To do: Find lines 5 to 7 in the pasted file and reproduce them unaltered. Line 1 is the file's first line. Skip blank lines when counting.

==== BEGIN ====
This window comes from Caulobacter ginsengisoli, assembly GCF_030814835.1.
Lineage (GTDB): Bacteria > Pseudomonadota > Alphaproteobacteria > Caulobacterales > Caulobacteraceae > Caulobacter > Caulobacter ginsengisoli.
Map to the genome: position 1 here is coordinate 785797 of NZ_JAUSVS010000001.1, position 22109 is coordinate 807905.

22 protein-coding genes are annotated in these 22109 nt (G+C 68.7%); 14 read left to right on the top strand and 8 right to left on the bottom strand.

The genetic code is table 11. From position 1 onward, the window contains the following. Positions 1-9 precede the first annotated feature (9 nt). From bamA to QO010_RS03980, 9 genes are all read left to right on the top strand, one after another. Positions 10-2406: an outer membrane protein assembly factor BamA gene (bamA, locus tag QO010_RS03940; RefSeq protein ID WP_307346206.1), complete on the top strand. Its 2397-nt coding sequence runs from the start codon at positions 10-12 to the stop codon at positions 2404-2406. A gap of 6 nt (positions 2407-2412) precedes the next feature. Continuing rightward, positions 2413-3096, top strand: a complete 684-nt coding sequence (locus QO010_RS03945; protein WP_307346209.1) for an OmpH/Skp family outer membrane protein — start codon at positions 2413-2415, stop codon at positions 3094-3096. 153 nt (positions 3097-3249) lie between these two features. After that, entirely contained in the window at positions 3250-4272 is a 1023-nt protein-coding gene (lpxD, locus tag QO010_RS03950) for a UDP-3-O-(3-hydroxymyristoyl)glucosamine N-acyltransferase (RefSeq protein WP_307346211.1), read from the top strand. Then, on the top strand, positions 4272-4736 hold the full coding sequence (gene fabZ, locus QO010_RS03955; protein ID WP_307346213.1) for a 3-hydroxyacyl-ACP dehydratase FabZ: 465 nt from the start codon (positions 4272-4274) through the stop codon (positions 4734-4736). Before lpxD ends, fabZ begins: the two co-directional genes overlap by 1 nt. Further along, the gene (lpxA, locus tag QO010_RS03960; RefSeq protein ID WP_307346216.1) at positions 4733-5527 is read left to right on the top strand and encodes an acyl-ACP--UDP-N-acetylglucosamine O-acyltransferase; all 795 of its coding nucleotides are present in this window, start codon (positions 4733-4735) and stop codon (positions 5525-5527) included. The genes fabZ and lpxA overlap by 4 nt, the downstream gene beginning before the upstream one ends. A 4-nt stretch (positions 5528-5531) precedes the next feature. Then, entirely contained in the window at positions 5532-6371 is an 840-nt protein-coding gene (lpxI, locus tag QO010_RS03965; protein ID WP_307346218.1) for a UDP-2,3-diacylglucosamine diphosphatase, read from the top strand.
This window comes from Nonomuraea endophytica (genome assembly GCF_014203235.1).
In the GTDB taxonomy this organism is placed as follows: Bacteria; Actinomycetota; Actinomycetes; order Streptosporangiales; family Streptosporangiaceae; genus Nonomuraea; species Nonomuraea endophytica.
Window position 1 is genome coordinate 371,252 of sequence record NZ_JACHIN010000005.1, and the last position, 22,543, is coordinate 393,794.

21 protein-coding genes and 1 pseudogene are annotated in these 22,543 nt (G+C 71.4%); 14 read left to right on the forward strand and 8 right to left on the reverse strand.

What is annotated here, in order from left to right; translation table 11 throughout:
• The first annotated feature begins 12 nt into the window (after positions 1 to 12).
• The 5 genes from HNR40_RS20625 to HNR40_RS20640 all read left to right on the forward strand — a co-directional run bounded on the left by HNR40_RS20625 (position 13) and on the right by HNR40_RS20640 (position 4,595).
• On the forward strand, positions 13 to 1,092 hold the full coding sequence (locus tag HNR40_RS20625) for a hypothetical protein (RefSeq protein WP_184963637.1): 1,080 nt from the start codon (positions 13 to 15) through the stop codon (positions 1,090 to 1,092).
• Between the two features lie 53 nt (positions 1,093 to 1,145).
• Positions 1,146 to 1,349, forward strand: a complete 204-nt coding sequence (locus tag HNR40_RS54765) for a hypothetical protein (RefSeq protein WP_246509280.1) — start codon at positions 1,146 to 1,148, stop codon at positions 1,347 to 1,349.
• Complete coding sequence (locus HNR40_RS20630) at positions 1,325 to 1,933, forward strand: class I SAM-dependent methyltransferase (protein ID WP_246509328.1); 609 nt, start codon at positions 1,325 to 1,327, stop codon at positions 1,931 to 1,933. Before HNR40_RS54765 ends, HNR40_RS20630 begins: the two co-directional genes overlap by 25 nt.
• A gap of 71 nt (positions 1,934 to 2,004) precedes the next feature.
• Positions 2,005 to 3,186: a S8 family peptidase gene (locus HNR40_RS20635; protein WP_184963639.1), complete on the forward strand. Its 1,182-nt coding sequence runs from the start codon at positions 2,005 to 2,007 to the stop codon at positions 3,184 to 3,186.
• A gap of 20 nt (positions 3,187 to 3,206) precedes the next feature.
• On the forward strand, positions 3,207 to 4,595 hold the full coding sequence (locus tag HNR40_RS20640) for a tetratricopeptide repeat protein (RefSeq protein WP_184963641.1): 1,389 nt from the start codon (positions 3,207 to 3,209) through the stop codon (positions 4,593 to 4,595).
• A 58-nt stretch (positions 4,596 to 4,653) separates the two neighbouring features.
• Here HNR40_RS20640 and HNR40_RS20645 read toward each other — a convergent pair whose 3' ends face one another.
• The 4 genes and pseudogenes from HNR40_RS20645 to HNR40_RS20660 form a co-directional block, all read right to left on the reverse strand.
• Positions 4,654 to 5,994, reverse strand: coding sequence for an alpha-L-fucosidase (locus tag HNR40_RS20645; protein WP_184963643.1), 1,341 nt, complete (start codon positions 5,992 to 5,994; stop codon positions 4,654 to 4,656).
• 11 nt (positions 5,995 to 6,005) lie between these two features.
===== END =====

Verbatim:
The genetic code is table 11. From position 1 onward, the window contains the following. Positions 1-9 precede the first annotated feature (9 nt). From bamA to QO010_RS03980, 9 genes are all read left to right on the top strand, one after another. Positions 10-2406: an outer membrane protein assembly factor BamA gene (bamA, locus tag QO010_RS03940; RefSeq protein ID WP_307346206.1), complete on the top strand. Its 2397-nt coding sequence runs from the start codon at positions 10-12 to the stop codon at positions 2404-2406. A gap of 6 nt (positions 2407-2412) precedes the next feature. Continuing rightward, positions 2413-3096, top strand: a complete 684-nt coding sequence (locus QO010_RS03945; protein WP_307346209.1) for an OmpH/Skp family outer membrane protein — start codon at positions 2413-2415, stop codon at positions 3094-3096. 153 nt (positions 3097-3249) lie between these two features. After that, entirely contained in the window at positions 3250-4272 is a 1023-nt protein-coding gene (lpxD, locus tag QO010_RS03950) for a UDP-3-O-(3-hydroxymyristoyl)glucosamine N-acyltransferase (RefSeq protein WP_307346211.1), read from the top strand. Then, on the top strand, positions 4272-4736 hold the full coding sequence (gene fabZ, locus QO010_RS03955; protein ID WP_307346213.1) for a 3-hydroxyacyl-ACP dehydratase FabZ: 465 nt from the start codon (positions 4272-4274) through the stop codon (positions 4734-4736). Before lpxD ends, fabZ begins: the two co-directional genes overlap by 1 nt. Further along, the gene (lpxA, locus tag QO010_RS03960; RefSeq protein ID WP_307346216.1) at positions 4733-5527 is read left to right on the top strand and encodes an acyl-ACP--UDP-N-acetylglucosamine O-acyltransferase; all 795 of its coding nucleotides are present in this window, start codon (positions 4733-4735) and stop codon (positions 5525-5527) included. The genes fabZ and lpxA overlap by 4 nt, the downstream gene beginning before the upstream one ends. A 4-nt stretch (positions 5528-5531) precedes the next feature. Then, entirely contained in the window at positions 5532-6371 is an 840-nt protein-coding gene (lpxI, locus tag QO010_RS03965; protein ID WP_307346218.1) for a UDP-2,3-diacylglucosamine diphosphatase, read from the top strand.
This window comes from Nonomuraea endophytica (genome assembly GCF_014203235.1).
In the GTDB taxonomy this organism is placed as follows: Bacteria; Actinomycetota; Actinomycetes; order Streptosporangiales; family Streptosporangiaceae; genus Nonomuraea; species Nonomuraea endophytica.